Obsessive-compulsive disorder is a mental health diagnosis given to someone who experiences obsessive thoughts and compulsive behaviours. What is obsessive-compulsive disorder (OCD)? Some of the types of obsessions people describe experiencing include: Concern over safety
Obsessive-compulsive disorder is a mental health diagnosis given to someone who experiences obsessive thoughts and compulsive behaviours.
What is obsessive-compulsive disorder (OCD)?
Some of the types of obsessions people describe experiencing include:
- Concern over safety of friends and family, or that they will accidently or deliberately harm themselves or others.
- Unwelcome and intrusive thoughts about unintentionally carrying out violent, sexual or blasphemous acts.
- Fears about contamination, infection or disease.
- Worries about things being in the right place, in order, or symmetrical.
Compulsions are often related to these obsessions. They are acts which people feel compelled to do and repeat frequently, beyond what is reasonable.
They include things like:
- Checking e.g. locked doors, places they’ve been, their own memory of events, or their bodies.
- Rituals e.g. washing hands, touching things a certain amount of times, arranging objects.
- Correcting thoughts, e.g. repeating words in their heads or out loud, counting or replacing obsessive thoughts with ‘neutral’ thoughts.
- Reassurance e.g. asking someone that everything is all right.
It is common for people to feel that if they complete these acts in a certain way, they will prevent whatever the focus of their obsessions is from happening. They may get relief or comfort from their obsessions by carrying them out.
A doctor will diagnose someone with OCD by asking questions about how they are feeling or thinking and how that affects their behaviour. It is important to remember that a diagnosis is not a label. It is a tool to help professionals decide what types of treatment and support to offer. Diagnoses may also change over the course of someone’s lifetime.
How common is OCD?
It is hard to say how common OCD is, as people often talk about the symptoms differently and some will never receive an official diagnosis. However, it is estimated just over 1 in every 100 people will fit the diagnostic criteria for OCD in any given week.
What are some of the myths and misconceptions about OCD?
Unhelpful and inaccurate beliefs about what it means to have obsessive compulsive disorder and the trivialisation of OCD can prevent people from taking their own, or other’s, problems seriously and can stop people getting the help they need.
You might hear people saying they are ‘a bit OCD’ at times to describe their preference for cleanliness or tidiness. While this can be the focus for some people’s obsessions, it is not the only focus. Obsessions are also a great deal more serious than a preference.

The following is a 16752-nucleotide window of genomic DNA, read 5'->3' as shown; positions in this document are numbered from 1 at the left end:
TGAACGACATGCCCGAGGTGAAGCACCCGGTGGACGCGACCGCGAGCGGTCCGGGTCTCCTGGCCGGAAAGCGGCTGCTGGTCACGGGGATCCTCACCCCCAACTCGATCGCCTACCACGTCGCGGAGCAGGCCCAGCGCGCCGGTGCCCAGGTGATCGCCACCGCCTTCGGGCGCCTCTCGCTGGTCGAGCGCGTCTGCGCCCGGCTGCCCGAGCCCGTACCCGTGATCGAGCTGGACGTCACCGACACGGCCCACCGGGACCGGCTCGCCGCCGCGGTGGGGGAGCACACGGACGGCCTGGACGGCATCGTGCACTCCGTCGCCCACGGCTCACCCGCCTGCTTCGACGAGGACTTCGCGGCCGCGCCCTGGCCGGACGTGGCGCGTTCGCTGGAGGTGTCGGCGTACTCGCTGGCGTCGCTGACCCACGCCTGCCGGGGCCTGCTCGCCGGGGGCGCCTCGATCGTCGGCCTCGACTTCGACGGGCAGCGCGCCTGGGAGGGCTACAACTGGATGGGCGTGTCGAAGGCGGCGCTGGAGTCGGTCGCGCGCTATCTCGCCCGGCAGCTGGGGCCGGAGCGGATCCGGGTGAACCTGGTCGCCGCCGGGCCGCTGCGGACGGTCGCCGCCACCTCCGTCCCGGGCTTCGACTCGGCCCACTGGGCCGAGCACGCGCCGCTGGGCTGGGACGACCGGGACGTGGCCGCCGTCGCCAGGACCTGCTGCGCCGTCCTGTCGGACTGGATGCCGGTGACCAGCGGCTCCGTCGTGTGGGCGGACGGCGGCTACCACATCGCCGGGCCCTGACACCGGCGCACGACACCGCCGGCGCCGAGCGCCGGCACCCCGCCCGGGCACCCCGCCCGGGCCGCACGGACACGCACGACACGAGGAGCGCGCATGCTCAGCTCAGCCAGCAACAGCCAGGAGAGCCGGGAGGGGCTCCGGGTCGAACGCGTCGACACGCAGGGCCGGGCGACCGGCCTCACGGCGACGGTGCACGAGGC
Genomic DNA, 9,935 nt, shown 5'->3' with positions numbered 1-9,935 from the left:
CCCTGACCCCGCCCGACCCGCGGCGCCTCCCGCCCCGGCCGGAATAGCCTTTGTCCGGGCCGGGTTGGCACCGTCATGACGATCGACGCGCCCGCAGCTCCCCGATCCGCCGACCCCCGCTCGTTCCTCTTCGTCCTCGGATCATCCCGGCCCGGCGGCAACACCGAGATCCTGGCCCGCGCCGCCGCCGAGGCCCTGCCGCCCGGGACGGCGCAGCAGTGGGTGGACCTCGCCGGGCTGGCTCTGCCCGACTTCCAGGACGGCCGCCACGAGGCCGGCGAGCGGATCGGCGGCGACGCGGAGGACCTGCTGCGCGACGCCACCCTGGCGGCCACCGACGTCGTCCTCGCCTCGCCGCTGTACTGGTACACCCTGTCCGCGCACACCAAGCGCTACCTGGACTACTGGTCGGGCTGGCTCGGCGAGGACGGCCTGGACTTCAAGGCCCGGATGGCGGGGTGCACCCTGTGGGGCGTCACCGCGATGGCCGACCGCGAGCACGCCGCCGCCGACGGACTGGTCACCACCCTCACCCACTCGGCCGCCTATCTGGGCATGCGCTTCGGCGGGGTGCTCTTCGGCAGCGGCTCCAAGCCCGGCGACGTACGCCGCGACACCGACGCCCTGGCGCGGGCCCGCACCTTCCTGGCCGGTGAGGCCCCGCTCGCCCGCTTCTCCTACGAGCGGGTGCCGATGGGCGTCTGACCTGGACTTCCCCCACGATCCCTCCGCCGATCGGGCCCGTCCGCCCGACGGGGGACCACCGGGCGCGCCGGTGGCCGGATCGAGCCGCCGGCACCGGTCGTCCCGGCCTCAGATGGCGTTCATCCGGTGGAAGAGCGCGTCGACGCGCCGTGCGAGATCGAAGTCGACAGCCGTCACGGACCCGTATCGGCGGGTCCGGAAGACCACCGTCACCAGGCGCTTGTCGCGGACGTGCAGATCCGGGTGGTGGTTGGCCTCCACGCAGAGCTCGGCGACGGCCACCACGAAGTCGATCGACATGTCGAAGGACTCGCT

How does OCD affect people’s lives?
The obsessions and compulsions that people with OCD face are severe. They can stop them from living normal, healthy lives. They can lose relationships, jobs or their homes because of it. Sometimes the symptoms can become so difficult that they consider taking their own lives.
How can I help someone with OCD?
Find out about OCD
There are lots of resources online which you can use to find out about OCD. This may help you to understand what your friend or family member is going through and help you to feel more confident in offering support. Try starting with the Mind or Rethink Mental Illness websites.
Resist helping them with their compulsions
Although it might feel helpful to provide reassurance or help someone with their ‘checking’ this may prevent the person from learning to cope without their compulsive behaviour in the long run, which is one of the hardest parts of recovery. It might be helpful instead to gently encourage and support them not to carry out the behaviours at all.
Acknowledge their problems
People with OCD can face a lot of unhelpful beliefs and negative attitudes from others. One of the most helpful things you can do is to assure them you believe that they are struggling and they can share how they are feeling without judgment.
Give them information about other types of support
Sometimes the support of friends and family is not enough. Letting them know about the support they can get from the NHS, private healthcare or organisations like Mind and Rethink Mental Illness can also be helpful. As well as treatment provided by medical professionals, such as psychological therapies and medication, community based support related to lifestyle, education or social activities can also help someone stay well.
Remember you can’t force someone to get help. Repeatedly trying to do so, before they are ready, can actually do more harm than good.
Data Source: Time to Change